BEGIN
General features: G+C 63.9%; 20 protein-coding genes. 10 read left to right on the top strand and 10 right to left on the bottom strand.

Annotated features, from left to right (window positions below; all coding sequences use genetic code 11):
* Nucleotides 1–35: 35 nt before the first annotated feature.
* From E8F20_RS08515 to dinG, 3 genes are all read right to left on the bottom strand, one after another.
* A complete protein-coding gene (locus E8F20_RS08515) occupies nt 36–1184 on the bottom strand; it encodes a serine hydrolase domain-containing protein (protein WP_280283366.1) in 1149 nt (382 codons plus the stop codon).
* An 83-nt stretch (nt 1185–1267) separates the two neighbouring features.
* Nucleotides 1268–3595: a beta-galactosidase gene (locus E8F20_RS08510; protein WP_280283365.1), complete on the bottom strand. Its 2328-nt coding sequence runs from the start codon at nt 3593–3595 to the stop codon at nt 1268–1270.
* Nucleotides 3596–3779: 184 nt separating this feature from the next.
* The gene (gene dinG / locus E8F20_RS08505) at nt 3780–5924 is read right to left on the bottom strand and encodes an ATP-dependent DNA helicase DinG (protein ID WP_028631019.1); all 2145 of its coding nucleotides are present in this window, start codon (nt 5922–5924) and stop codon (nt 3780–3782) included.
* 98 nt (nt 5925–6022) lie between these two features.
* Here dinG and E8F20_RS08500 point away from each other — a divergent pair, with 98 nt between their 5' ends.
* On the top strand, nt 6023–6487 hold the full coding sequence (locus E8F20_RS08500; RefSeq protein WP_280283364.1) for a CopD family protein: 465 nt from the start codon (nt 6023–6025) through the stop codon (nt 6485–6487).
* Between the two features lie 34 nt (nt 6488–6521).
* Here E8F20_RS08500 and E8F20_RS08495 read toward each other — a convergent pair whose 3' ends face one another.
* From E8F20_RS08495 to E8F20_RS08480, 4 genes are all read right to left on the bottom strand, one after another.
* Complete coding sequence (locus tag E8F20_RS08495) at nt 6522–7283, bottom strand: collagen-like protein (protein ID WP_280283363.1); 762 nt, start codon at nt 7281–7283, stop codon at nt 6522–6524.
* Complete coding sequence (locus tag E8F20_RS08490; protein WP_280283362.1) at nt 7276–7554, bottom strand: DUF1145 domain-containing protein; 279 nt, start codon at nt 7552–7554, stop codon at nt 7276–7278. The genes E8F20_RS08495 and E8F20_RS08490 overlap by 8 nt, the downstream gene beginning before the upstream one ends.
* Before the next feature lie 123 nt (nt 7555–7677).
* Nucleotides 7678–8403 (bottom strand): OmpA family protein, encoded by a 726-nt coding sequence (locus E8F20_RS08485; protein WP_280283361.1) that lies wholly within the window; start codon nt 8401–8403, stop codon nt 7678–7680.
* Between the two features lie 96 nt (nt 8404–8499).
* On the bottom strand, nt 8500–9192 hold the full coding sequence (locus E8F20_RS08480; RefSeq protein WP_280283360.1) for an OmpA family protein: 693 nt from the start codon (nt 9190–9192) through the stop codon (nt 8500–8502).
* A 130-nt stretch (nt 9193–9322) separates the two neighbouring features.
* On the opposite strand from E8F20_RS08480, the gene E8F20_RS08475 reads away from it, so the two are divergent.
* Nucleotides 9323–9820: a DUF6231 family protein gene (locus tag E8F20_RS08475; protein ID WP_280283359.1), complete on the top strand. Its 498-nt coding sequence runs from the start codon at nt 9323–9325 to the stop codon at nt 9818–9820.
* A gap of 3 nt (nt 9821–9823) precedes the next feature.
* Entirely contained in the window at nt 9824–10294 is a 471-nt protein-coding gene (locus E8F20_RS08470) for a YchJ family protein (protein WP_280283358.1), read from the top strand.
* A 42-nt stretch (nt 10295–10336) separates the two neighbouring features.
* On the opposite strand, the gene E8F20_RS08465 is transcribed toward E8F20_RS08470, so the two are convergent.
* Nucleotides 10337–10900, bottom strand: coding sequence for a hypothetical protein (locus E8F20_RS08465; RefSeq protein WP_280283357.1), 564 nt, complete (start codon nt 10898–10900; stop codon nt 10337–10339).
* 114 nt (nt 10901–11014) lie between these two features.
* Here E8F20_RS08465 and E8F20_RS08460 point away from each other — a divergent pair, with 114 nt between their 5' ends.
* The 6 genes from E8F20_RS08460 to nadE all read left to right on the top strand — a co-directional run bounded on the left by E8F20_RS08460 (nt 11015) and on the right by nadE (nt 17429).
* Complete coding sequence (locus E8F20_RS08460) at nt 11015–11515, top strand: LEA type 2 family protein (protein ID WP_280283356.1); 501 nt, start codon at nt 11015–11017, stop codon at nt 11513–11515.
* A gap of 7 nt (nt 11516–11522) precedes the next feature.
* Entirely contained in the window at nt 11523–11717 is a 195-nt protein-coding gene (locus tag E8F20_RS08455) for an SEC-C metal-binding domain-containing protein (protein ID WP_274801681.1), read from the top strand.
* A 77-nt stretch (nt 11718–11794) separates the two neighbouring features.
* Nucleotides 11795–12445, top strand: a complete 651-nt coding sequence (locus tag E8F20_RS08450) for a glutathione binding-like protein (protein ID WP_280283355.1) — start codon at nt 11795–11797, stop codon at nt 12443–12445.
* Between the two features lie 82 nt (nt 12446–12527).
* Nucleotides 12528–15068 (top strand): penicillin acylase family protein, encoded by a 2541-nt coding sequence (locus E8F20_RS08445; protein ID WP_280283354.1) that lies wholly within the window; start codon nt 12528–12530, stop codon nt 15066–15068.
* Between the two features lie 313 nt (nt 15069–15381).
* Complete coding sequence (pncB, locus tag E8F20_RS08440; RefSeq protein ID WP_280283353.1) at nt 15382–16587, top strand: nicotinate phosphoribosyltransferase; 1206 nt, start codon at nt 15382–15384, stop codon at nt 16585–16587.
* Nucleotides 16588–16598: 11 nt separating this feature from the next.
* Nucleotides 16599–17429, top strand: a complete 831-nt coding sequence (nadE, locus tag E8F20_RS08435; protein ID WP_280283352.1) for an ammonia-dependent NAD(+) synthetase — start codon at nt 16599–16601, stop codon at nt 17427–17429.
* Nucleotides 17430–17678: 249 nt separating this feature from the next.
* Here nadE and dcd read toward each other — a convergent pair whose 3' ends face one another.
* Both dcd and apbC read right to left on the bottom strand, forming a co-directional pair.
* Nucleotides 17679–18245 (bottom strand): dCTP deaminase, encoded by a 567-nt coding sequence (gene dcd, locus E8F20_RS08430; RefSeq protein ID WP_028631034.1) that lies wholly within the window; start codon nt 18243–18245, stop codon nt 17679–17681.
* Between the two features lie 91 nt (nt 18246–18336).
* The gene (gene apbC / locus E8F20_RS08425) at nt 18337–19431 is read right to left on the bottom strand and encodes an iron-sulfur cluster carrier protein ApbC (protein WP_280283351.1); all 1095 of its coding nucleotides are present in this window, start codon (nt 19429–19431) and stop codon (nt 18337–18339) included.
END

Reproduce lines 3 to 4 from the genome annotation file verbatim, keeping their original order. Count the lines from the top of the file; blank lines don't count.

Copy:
* Nucleotides 1–35: 35 nt before the first annotated feature.
* From E8F20_RS08515 to dinG, 3 genes are all read right to left on the bottom strand, one after another.